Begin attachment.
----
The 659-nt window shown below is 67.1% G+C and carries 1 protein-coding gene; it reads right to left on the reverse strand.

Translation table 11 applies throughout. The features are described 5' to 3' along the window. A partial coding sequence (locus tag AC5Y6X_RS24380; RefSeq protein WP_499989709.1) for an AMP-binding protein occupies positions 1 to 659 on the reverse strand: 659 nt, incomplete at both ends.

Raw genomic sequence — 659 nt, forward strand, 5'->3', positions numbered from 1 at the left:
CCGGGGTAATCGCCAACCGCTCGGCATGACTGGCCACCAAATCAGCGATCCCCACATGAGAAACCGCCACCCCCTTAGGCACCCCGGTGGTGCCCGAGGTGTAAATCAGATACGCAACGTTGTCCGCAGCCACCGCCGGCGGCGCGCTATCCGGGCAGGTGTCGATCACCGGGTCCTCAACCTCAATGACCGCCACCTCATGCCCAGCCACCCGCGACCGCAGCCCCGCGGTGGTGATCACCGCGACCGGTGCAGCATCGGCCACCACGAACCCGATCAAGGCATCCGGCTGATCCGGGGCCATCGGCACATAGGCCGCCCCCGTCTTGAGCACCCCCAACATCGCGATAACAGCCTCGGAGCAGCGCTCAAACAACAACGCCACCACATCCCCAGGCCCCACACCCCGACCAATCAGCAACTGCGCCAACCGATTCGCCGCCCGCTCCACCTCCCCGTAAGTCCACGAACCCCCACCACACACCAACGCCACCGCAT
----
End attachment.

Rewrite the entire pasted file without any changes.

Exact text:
The 659-nt window shown below is 67.1% G+C and carries 1 protein-coding gene; it reads right to left on the reverse strand.

Translation table 11 applies throughout. The features are described 5' to 3' along the window. A partial coding sequence (locus tag AC5Y6X_RS24380; RefSeq protein WP_499989709.1) for an AMP-binding protein occupies positions 1 to 659 on the reverse strand: 659 nt, incomplete at both ends.

Raw genomic sequence — 659 nt, forward strand, 5'->3', positions numbered from 1 at the left:
CCGGGGTAATCGCCAACCGCTCGGCATGACTGGCCACCAAATCAGCGATCCCCACATGAGAAACCGCCACCCCCTTAGGCACCCCGGTGGTGCCCGAGGTGTAAATCAGATACGCAACGTTGTCCGCAGCCACCGCCGGCGGCGCGCTATCCGGGCAGGTGTCGATCACCGGGTCCTCAACCTCAATGACCGCCACCTCATGCCCAGCCACCCGCGACCGCAGCCCCGCGGTGGTGATCACCGCGACCGGTGCAGCATCGGCCACCACGAACCCGATCAAGGCATCCGGCTGATCCGGGGCCATCGGCACATAGGCCGCCCCCGTCTTGAGCACCCCCAACATCGCGATAACAGCCTCGGAGCAGCGCTCAAACAACAACGCCACCACATCCCCAGGCCCCACACCCCGACCAATCAGCAACTGCGCCAACCGATTCGCCGCCCGCTCCACCTCCCCGTAAGTCCACGAACCCCCACCACACACCAACGCCACCGCAT